Anaemia Research and Measurement in Population Study
According to the WHO, about 42% of children under 5 years of age and 40% of pregnant women worldwide are anaemic. Anaemia is diagnosed by measuring haemoglobin (Hb) concentration in the blood and its prevalence is defined as the percent of people whose Hb concentration falls below a predetermined reference value. This value can be adjusted when necessary for local populations based on varying demographic factors which have been shown to influence haemoglobin concentration, like settlement/residence altitude and smoking status.
While Automated haematology analyzers are used to measure Hb concentration in a medical laboratory, Point of care (POC) devices like the HemoCue® are commonly used to measure Hb in household surveys due to their portability and ease of use in field settings as they can run on battery power in the absence of electric supply. They also have the advantage of using capillary blood obtained by a simple finger prick as against autoanalyzers which require venous blood.
However, various studies have reported varying results for Haemoglobin concentration using different equipment and method of sample collection. It has not been clearly determined if the discrepancies are from the mode of sample collection (capillary or venous), errors in the blood collection process or due to environmental factors like heat and humidity. This could have a substantial effect on the estimation of anaemia prevalence in populations as anaemia data is most commonly obtained from field surveys, especially in low and middle-income countries.
Along with research institutions from other continents; the American University of Beirut (Lebanon), Instituto Nutricional de Centroamérica y Panamá (Guatemala), the National Institute for Medical Research (Tanzania) and the University of British Columbia, EHA Clinics in collaboration with eHealth Africa embarked on a Haemoglobin Measurement (HEME) Laboratory Validation Study to identify the best procedures and methods for determining haemoglobin (Hb) concentration, and therefore the anaemia prevalence in population surveys.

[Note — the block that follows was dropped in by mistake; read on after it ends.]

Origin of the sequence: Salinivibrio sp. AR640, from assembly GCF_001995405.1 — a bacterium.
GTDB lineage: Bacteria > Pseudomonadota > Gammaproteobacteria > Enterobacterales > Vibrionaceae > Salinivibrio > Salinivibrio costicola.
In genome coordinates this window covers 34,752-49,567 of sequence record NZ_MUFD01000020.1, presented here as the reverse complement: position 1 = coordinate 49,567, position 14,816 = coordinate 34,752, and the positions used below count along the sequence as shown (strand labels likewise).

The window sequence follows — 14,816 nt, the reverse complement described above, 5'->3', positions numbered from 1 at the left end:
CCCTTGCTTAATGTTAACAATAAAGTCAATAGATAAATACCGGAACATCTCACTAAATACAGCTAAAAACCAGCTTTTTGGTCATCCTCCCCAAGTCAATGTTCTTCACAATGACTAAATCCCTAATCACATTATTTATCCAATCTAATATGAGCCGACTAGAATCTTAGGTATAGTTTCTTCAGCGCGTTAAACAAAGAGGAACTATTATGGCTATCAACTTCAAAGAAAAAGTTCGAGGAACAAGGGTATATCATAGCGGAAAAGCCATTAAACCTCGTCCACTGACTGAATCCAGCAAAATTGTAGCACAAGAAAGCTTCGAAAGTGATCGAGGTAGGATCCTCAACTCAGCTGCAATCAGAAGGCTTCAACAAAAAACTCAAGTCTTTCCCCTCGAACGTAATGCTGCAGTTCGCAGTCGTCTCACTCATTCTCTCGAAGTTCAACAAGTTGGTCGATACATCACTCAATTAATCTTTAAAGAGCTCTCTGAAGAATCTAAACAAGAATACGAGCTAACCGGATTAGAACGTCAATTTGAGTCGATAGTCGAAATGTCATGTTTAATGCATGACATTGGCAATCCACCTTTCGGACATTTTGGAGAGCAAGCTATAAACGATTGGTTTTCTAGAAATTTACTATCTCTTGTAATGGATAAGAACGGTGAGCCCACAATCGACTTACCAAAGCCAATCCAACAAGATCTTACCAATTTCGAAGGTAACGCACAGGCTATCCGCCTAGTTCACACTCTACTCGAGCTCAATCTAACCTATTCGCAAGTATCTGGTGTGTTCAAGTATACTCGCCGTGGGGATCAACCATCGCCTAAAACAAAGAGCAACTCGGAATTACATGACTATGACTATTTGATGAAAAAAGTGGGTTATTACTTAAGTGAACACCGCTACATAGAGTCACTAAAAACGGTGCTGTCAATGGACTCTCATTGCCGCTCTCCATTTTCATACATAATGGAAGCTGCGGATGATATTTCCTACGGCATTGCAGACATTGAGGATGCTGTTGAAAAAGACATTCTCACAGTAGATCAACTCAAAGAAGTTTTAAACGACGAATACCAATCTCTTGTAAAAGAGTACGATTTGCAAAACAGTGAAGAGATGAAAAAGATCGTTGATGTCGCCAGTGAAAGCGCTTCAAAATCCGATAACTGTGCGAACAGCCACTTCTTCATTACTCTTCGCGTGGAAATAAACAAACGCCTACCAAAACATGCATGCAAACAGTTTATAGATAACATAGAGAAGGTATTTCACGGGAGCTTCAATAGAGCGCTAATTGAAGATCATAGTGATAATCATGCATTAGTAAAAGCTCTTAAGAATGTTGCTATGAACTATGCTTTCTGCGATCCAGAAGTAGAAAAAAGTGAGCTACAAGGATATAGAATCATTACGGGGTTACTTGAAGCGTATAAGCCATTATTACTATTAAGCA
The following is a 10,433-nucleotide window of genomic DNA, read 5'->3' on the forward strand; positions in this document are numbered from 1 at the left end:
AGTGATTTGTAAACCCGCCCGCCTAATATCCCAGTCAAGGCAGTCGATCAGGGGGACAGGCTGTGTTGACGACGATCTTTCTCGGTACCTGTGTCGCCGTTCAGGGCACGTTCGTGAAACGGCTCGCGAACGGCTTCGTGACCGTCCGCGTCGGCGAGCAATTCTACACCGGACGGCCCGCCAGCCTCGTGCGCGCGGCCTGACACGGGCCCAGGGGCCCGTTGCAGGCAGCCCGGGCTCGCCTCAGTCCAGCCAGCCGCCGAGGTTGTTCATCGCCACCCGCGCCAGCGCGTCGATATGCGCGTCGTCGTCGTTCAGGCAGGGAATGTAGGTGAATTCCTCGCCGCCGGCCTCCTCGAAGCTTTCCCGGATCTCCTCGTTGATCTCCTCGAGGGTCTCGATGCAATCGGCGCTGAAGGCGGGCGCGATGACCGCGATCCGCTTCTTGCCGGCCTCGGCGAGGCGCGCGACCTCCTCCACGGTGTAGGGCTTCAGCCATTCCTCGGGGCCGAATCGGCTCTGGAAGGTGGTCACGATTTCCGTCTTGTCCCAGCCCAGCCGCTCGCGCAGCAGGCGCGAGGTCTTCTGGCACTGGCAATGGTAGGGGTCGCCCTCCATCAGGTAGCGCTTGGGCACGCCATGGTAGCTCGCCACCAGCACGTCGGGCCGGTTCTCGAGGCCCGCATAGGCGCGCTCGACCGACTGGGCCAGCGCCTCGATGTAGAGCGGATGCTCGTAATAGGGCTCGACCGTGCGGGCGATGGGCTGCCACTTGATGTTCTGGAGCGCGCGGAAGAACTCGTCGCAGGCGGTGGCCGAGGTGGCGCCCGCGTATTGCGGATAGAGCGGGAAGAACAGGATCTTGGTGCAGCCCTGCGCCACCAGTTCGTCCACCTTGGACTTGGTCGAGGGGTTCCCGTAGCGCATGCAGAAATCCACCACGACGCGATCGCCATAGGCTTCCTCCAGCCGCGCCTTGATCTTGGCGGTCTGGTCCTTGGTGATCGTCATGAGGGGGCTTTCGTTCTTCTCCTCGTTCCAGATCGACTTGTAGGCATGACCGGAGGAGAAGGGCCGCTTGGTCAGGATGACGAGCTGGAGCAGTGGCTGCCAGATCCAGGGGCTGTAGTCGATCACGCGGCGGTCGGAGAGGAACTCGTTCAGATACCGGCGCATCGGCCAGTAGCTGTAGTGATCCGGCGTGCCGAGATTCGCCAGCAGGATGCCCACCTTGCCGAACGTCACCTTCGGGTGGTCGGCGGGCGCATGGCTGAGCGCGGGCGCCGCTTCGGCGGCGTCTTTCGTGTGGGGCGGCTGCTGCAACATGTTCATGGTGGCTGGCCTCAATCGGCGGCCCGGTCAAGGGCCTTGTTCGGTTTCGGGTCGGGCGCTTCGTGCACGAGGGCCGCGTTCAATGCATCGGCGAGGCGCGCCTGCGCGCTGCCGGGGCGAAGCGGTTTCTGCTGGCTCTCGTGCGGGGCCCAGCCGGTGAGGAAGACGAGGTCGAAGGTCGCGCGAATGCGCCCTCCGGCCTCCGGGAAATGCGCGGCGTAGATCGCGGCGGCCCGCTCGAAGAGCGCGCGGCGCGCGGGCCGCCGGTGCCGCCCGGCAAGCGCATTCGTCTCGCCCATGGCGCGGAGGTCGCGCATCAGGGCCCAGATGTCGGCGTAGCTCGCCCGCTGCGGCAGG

The HEME Project was sponsored by USAID’s Advancing Nutrition Grants program and led by the JSI Research & Training Institute, Inc. (JSI) and a consortium of partners. The program focuses on improving nutritional status and health outcomes where the burden of malnutrition is highest and critically impacts on young children, their caregivers, and women of reproductive age (WRA).
A total of 108 volunteers comprising 54 Women of Reproductive Age (WRA) and 54 Children Under 5 years (grouped into 12-23 months and 24-59 months) were recruited and enrolled for the study based on set criteria and informed consent was obtained for each patient. The volunteers were sourced mainly from patient encounters within the Clinic and through Community engagements across various settlements in Abuja.
Demographic Data relating to factors influencing Hb measurement were collected using a digitised and secure HIPAA-compliant CAPI tool (REDCap) and assigned code numbers without the use of identifiers to ensure patient confidentiality. The participants were free to withdraw at any time without any potential negative consequences.
Capillary and Venous blood samples were obtained following CDC 2020 procedure for venous blood collection and ICF International 2012 procedure for single-drop sampling. This was done once and without a follow-up visit. The samples were analysed in EHA Clinics’ ISO-certified laboratory, Abuja and with SYNLAB, Abuja serving as a central reference laboratory.
While participants in the study enjoyed the benefit of Free Haemoglobin tests and received their auto-analyzer test results as well as interpretation, participation in the study attracted no direct compensation to ensure the authenticity of data collected and to prevent the enrollment of ineligible participants.
Based on result comparisons from all participating research institutions, findings from the HEME study will inform the use of standardised sampling procedures and appropriate field devices in population surveys, thereby ensuring accuracy in estimating anaemia prevalence, especially in LMIC settings for further interventions.